Friday, February 04, 2005


It's a fine time for dissident junkies. Normally my attention doesn't go too far beyond the borders of merrye olde Former Soviet Union, but this article via Yglesias caught my eye. It discusses Egypt's burgeoning unrest and the increased volume of grumblings among coalescing and, dare I say, emboldened dissident groups.

Now, when this kind of thing happens in the aforementioned merrye olde FSU, we trace it on the trajectory of Serbia-Georgia-Ukraine, that series of revolutions we've seen in the past few years. Georgians wanted a Serbia, Ukrainians wanted a Georgia, and now the Kyrgyz and the Belarussians, among others, are calling for a Georgia/Ukraine, while autocrats throughout the region are rightly concluding that the mild liberalization of Shevardnadze and Kuchma created the conditions for their downfall, and are adjusting policies accordingly.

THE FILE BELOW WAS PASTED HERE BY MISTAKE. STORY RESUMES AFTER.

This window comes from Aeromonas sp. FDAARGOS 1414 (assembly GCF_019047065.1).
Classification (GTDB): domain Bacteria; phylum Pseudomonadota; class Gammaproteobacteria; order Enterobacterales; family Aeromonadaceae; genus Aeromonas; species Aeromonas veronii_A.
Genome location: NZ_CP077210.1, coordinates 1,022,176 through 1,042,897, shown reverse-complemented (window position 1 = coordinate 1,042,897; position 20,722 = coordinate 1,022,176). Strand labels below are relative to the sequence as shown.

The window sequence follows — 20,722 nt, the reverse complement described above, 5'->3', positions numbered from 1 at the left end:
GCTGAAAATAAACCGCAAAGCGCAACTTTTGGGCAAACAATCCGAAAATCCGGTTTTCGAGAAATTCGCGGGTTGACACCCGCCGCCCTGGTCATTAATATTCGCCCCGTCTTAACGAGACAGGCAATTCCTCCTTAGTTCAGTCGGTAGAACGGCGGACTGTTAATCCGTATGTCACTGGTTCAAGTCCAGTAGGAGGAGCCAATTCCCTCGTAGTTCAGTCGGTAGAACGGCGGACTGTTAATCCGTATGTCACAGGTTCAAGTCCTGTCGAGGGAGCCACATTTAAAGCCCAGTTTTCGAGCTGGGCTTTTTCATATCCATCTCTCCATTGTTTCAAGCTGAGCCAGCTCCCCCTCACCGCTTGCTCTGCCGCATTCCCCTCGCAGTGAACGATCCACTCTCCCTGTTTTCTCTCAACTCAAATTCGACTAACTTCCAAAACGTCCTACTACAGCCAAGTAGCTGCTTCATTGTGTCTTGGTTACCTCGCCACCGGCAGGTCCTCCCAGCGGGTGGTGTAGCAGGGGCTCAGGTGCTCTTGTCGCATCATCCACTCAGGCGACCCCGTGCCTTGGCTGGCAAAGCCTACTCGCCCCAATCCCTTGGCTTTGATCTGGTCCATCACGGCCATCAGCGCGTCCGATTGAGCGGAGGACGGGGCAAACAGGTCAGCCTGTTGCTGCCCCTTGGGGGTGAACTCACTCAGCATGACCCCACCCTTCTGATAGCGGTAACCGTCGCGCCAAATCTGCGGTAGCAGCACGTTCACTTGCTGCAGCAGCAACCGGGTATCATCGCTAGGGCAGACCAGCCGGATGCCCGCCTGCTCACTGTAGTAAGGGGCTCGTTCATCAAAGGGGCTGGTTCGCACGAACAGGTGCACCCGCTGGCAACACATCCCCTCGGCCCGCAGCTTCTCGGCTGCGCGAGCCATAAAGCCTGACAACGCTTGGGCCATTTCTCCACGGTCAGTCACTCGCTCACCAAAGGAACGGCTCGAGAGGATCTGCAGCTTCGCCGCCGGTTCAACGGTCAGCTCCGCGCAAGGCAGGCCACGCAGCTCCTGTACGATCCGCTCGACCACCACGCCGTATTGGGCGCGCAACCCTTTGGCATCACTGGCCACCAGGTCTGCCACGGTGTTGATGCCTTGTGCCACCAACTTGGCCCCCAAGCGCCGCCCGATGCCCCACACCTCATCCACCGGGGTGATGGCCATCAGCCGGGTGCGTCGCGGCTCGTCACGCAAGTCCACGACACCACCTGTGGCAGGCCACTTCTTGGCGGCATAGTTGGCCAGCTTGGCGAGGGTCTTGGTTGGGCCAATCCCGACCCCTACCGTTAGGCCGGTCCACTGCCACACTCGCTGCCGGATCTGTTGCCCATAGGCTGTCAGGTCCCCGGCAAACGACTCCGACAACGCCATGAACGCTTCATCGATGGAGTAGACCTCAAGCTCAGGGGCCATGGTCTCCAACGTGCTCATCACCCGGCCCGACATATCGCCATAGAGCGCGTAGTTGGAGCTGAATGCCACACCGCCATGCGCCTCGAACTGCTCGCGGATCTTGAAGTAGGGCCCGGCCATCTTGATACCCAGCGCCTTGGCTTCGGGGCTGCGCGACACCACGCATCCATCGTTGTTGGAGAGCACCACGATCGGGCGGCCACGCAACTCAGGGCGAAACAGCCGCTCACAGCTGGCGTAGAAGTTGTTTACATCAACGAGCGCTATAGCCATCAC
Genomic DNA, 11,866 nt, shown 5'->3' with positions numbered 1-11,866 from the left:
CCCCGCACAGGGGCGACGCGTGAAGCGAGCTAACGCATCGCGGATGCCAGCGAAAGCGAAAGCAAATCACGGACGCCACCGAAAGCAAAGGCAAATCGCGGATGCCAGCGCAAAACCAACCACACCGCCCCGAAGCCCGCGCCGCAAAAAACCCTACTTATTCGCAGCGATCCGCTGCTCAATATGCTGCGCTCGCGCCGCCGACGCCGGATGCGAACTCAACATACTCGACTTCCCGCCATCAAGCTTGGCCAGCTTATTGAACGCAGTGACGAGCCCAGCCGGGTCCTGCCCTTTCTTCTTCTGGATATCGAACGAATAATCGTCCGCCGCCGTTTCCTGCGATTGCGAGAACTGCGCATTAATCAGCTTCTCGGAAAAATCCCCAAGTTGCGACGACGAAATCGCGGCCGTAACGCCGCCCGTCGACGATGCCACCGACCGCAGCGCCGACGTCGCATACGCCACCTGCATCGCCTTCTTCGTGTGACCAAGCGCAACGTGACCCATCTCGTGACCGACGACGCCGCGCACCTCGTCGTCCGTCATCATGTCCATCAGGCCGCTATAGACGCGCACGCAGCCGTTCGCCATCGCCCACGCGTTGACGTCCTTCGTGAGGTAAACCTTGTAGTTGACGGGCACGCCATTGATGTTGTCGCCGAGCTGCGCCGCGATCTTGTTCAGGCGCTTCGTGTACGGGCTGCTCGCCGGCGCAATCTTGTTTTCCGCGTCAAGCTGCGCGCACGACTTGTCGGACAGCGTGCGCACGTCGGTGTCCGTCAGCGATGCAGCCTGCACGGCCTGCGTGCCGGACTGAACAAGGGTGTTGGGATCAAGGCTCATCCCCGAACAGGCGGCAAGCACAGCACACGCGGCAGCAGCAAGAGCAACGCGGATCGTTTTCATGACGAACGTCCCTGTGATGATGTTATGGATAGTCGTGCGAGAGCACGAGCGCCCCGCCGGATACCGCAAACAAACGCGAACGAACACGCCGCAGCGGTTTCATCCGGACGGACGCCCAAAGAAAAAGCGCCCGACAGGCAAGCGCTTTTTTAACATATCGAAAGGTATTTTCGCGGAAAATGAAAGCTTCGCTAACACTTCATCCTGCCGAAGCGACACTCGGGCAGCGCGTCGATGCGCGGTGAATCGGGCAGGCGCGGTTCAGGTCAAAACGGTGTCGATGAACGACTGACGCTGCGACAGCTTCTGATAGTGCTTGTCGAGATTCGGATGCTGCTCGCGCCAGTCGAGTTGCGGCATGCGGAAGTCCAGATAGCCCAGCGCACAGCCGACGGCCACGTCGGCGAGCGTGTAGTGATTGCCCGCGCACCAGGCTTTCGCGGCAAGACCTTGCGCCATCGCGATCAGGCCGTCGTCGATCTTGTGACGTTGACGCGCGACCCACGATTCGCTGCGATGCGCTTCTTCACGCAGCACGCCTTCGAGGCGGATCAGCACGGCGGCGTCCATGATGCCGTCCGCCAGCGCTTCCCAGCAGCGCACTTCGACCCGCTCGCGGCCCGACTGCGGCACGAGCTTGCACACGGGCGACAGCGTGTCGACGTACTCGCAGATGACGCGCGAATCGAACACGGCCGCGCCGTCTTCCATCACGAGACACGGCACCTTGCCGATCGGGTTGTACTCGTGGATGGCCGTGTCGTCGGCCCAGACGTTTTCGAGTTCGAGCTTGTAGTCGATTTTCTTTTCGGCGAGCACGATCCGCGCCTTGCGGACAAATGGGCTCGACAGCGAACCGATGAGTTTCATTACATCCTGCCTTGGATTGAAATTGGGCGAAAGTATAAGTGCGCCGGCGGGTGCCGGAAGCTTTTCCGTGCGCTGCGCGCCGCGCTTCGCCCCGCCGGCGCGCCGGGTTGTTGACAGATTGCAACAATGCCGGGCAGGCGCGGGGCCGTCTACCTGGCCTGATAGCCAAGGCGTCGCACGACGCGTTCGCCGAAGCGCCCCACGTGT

While I'm sure the opposition groups in Egypt are, naturally, well aware of Georgia and Ukraine and perhaps even emboldened, I doubt they take their cues and motivation from these events the way others in the FSU can. Belarus and the Kyrgyz Republic can point to their common past, their shared communist experience, and conclude that there's no reason that Georgia can pull this off and not them. The lesson wouldn't necessarily hold for Cairo.

Nevertheless, I still think it's totally cool that the symbol of Egypt's resistance movement fits right into the iconic scheme of the Slavs and Caucasians.

This is the flag for the Egyptian resistance movement Kifaya, or "Enough!"

Which sounds quite similar to Georgia's youth opposition movement, Kmara, or "Enough!"

...whose design was lifted wholesale from Serbia's opposition Milosevic-booting group, Otpor, or "Resistance."

Our outlier is Ukraine's Pora ("It is time"), but they get an inclusion anyway:


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